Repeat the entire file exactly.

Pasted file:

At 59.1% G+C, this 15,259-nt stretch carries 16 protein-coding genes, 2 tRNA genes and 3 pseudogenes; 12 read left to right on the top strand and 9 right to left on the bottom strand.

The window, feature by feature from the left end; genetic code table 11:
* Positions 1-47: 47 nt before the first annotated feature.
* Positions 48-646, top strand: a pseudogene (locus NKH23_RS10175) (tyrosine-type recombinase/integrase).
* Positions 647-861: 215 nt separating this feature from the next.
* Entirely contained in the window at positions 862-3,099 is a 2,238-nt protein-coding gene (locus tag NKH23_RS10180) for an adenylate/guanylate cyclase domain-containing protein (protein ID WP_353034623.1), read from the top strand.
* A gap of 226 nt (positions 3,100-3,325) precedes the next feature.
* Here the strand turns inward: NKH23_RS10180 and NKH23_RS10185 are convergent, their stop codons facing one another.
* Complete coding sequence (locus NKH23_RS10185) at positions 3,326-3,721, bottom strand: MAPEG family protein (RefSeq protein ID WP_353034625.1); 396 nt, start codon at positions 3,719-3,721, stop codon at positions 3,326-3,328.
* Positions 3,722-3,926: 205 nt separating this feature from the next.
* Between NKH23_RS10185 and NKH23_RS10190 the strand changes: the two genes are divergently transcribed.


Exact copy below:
At 59.1% G+C, this 15,259-nt stretch carries 16 protein-coding genes, 2 tRNA genes and 3 pseudogenes; 12 read left to right on the top strand and 9 right to left on the bottom strand.

The window, feature by feature from the left end; genetic code table 11:
* Positions 1-47: 47 nt before the first annotated feature.
* Positions 48-646, top strand: a pseudogene (locus NKH23_RS10175) (tyrosine-type recombinase/integrase).
* Positions 647-861: 215 nt separating this feature from the next.
* Entirely contained in the window at positions 862-3,099 is a 2,238-nt protein-coding gene (locus tag NKH23_RS10180) for an adenylate/guanylate cyclase domain-containing protein (protein ID WP_353034623.1), read from the top strand.
* A gap of 226 nt (positions 3,100-3,325) precedes the next feature.
* Here the strand turns inward: NKH23_RS10180 and NKH23_RS10185 are convergent, their stop codons facing one another.
* Complete coding sequence (locus NKH23_RS10185) at positions 3,326-3,721, bottom strand: MAPEG family protein (RefSeq protein ID WP_353034625.1); 396 nt, start codon at positions 3,719-3,721, stop codon at positions 3,326-3,328.
* Positions 3,722-3,926: 205 nt separating this feature from the next.
* Between NKH23_RS10185 and NKH23_RS10190 the strand changes: the two genes are divergently transcribed.